The board’s resolution rejects the rezoning proposal for the wealthy neighborhoods outright, rather than submit suggestions for improvement, arguing the plan would fail to achieve the city’s affordable housing goals.

Opponents of the city’s rezoning plan for SoHo/NoHo hold up signs at a Community Board 2 meeting Monday.

David Brand

A Manhattan community board overwhelmingly rejected Mayor Bill de Blasio’s plan to upzone a swath of SoHo and NoHo on Monday, asserting that the city’s land use proposal would permanently alter the character of the neighborhoods while failing to add much affordable housing.

Community Board 2 voted 37 to 1 to adopt an advisory resolution condemning the plan to add more than 3,000 apartments, including up to 900 considered affordable under the city’s Mandatory Inclusionary Housing rules, to a 56-block chunk of the famous Lower Manhattan neighborhoods, following hours of in-person testimony and months of debate.

The board’s resolution—which amounts only to a recommendation under the city’s land use review process—was crafted by an eight-member committee known as the SoHo NoHo Working Group, and rejected the rezoning proposal outright, rather than submit suggestions for an improved plan.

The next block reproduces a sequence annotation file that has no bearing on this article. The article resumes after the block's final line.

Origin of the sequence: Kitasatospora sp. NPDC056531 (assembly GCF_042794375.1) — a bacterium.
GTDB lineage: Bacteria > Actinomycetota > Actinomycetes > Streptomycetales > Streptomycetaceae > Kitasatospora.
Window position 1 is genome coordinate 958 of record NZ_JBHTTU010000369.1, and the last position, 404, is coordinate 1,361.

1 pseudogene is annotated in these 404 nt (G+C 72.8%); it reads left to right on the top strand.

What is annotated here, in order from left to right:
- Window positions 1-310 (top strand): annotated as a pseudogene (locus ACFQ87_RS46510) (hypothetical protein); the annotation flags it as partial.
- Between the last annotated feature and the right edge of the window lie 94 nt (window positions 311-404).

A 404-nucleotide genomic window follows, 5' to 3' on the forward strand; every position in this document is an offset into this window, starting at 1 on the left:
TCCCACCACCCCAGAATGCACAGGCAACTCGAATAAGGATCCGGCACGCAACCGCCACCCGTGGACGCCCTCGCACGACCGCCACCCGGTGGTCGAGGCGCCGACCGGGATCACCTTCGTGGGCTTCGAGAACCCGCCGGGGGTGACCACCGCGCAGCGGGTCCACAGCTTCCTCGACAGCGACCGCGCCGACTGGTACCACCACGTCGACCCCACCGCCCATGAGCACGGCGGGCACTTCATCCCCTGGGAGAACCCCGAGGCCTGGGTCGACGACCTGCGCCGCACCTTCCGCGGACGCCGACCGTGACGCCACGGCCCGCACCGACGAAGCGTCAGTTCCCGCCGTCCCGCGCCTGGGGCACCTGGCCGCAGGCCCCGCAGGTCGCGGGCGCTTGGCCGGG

“The proposed SoHo, NoHo and Chinatown rezoning fails to achieve affordable housing goals and instead incentivizes office, dormitory and large retail development and will displace existing rent-protected and low-income residents,” the resolution reads, adding that CB2 “rejects the mayor’s plan because it fails to meet its stated goals” of creating affordable housing, allow a wide range of commercial and residential uses and support the creative community.

The lone board member to oppose the resolution—and thus support the upzoning—argued that the board was voting to block hundreds of affordable units from being built in the wealthy enclave during a deep citywide housing crisis.

“Thirty-three percent of people experiencing homelessness [in New York City] are children and children need housing,” member Chris Dignes told City Limits following the vote.